Glass is a misfire, and it’s the kind of depressing misfire that hurts even more given what it could have been.
For fans of fictional cinematic locations that are rife with corruption and where absolutely no one is innocent—your Twin Peaks, your Sin City, your wherever-the-hell-“U-Turn”-was-set—Annam, the city at the center of “Asura: The City of Madness” should definitely land a place on your next itinerary. This decidedly dark and super-violent South Korean crime drama from Kim Sung-su tells a tale so jam-packed with betrayals, double-crosses and alleged authority figures that even the most dedicated of genre buffs may find it too unrelentingly grim and cynical for their tastes.
Although our first glimpse of the grim cityscape of Annam is not particularly inspiring, we soon learn that with the recent departure of a former U.S. Army base, there is now a large piece of land ripe for lucrative redevelopment. However, the insanely corrupt Mayor Park Sun-bae (Hwang Jung-min) has determined that he should personally pocket as much of the profits as possible and is cheerfully willing to destroy anyone who even dreams of getting in his way. Helping to enforce the mayor’s whims is Detective Han Do-kyung (Jung Woo-Sung), a misanthropic cop who does his dirty work and is about to leave the force to officially go to work for him. Unfortunately for Han, when the aftermath of an attack on someone daring to sue the mayor goes as badly as can be, prosecutor Kim (Kwak Do-won) blackmails him into providing proof of Park’s corruption within a week or he will wind up going to jail instead. Lest you think that Kim is some kind of noble crusader, he is only doing the bidding of his boss who, as it turns out, is in the employ of Park’s enemies.
This seems straightforward enough but there are plenty of complications to quickly make Han’s life a blood-soaked hell. For one thing, not only is Han also dealing with the problems of a terminally ill wife (not that he actually loves her in any detectable manner) but she is also Park’s half-sister. Then there is the matter of Sun-mo (Ju Ji-hun), an initially unwitting rookie cop that Han brings in to help deal with Park in order to get the required information. Seemingly naive at first, Sun-mo takes Han’s lessons a little too much to heart and ends up replacing him as Park’s favorite after dispatching a couple of enemies in an exceptionally insane manner. Before long, there are so many people on the take with so many conflicting agendas that whenever Han enters a room with more than three people in it, not only is it impossible to determine if he will still be alive in the next five minutes, there is an excellent chance that everyone’s allegiances will have completely shifted in that time to boot.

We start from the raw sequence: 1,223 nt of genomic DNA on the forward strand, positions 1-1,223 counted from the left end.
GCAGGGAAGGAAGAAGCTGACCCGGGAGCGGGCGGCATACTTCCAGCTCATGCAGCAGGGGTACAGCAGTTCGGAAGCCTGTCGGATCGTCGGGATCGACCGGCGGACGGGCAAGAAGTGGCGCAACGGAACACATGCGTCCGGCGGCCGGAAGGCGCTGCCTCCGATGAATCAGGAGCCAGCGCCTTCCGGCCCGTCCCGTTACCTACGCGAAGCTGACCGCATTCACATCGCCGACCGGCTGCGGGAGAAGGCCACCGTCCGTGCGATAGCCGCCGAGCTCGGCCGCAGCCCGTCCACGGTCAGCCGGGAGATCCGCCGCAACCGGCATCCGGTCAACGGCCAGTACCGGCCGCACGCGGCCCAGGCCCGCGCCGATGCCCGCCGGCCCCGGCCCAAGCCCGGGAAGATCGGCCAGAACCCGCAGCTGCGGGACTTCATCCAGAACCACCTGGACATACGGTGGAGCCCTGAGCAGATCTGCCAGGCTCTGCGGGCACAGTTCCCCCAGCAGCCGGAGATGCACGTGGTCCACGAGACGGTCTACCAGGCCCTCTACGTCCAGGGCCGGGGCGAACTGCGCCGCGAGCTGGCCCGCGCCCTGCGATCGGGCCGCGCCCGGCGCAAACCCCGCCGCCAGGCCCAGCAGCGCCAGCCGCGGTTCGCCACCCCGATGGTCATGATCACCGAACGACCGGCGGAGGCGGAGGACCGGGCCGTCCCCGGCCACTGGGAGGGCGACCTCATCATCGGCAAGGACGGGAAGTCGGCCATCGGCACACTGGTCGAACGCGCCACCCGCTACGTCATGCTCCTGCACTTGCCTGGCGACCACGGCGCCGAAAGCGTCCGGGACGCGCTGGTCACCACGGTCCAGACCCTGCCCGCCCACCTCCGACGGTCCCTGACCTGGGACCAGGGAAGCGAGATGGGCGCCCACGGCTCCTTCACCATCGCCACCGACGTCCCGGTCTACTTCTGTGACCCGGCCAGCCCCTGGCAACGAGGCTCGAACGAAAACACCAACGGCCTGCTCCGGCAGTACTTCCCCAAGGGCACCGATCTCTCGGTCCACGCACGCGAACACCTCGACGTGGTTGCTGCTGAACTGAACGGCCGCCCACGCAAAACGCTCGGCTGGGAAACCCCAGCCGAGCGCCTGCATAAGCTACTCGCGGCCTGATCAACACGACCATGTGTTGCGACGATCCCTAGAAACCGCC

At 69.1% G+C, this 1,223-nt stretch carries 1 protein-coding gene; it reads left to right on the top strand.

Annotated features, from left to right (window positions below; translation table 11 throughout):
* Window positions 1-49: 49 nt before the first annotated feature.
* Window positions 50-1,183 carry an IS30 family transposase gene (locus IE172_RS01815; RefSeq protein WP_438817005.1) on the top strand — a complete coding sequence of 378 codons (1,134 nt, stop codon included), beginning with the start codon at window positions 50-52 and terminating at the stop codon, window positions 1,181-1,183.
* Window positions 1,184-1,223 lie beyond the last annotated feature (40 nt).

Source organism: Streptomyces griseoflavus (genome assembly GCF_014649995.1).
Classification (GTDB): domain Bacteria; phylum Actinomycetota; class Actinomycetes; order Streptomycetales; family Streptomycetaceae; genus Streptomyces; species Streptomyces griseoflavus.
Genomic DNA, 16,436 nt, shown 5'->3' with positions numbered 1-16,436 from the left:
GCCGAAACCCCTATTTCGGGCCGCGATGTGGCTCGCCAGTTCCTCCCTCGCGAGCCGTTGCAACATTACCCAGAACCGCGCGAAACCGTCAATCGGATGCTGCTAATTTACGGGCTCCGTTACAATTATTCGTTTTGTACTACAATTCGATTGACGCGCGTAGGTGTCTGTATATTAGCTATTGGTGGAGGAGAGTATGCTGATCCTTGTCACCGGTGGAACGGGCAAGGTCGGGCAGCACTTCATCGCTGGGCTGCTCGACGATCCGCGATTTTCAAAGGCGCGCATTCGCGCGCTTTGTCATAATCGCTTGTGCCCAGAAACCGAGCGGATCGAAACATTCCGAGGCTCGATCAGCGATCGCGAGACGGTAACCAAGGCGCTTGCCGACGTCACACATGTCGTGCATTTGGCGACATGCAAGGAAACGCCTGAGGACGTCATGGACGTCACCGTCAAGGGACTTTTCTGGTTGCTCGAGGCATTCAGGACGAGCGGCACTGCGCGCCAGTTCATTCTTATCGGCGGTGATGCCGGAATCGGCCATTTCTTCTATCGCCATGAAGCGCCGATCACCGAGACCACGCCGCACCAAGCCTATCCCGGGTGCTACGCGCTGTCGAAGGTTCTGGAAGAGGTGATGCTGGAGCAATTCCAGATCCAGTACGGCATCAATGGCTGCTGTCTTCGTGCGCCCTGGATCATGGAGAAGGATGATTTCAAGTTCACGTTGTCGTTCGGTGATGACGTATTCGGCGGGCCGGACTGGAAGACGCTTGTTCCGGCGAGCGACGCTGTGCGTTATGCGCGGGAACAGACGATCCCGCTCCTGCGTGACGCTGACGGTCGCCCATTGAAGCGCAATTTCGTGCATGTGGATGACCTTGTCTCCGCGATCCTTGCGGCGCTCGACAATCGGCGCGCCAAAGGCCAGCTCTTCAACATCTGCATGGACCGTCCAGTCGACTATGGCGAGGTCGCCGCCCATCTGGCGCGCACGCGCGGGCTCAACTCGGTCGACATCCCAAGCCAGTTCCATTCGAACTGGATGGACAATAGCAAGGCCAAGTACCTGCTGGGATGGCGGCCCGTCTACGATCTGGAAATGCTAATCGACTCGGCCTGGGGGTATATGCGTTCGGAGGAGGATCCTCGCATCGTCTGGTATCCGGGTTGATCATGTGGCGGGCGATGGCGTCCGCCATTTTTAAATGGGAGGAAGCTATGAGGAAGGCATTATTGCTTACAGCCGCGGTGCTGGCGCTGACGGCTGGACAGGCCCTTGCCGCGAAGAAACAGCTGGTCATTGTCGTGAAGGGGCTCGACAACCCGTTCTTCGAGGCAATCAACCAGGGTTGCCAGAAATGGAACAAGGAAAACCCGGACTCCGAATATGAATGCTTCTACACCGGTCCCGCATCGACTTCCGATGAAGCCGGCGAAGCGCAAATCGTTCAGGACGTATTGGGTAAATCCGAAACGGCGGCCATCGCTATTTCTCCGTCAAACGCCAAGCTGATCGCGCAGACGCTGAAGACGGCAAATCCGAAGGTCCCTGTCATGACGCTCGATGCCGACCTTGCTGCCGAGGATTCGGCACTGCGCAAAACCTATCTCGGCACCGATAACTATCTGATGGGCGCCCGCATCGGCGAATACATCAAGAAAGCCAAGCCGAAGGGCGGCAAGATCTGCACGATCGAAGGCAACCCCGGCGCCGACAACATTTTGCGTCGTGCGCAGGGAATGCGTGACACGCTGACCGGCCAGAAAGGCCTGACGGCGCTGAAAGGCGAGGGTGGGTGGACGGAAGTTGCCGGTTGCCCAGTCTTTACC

Kim and Jung first worked together in the ‘90s on “Beat” and “City of the Rising Sun,” which were also gangster films but ones that, based on their descriptions, appear to be more conventional genre pieces celebrating the usual stuff about honor among thieves. Needless to say, there is not even a shred of that to be found here—the world depicted in “Asura” isn’t so much dog-eat-dog as it is dog-strings-along-brutally-tortures-and-then-eats-dog. Not that any of the characters seem to be having any fun with their corruption before meeting their inevitable fates—Han is consumed with anger and self-loathing, Park is barking mad and all the other characters that we see are somewhere in between. In lesser hands, this might have become monotonous after a while but Kim has a few aces up his sleeve. One is the clever notion that Kim’s need for more information on Park proves to be in inverse proportion to Han’s ability to supply it once Sun-mo supplants him in the pecking order. There are also a number of impressive action set pieces to be had here, including one of the more hellacious car chases to hit the screen in a while.
“Asura: The City of Madness” is probably not for everyone—the relentlessly bleak tone, over-the-top violence and elongated 136-minute running time may prove to be too daunting for many audiences after a while. However, those with a taste for hardcore action, storylines filled with characters who are not exactly overflowing with moral integrity and a skyrocketing body count will probably get a kick out of it. They will certainly get a kick out of the Grand Guignol finale, in which the large cast is dramatically reduced in size during an elongated sequence in where they go after each other with guns, machetes and hatchets in a massacre that eventually finds the few survivors crawling through the rapidly expanding pools of blood on the floor. The good news is that this bloodbath is located entirely within the walls of a funeral parlor, making both the cleanup and transportation of the corpses relatively easy. Trust me—in the world of “Asura: The City of Madness,” this is about as close to common consideration as things are ever likely to get.
Scout Tafoya's video essay series on maligned masterpieces continues with a celebration of Shane Black's The Predator.
A look back through Christian Bale's filmography, highlighting five roles that define his career.
This message came to me from a reader named Peter Svensland. He and a fr...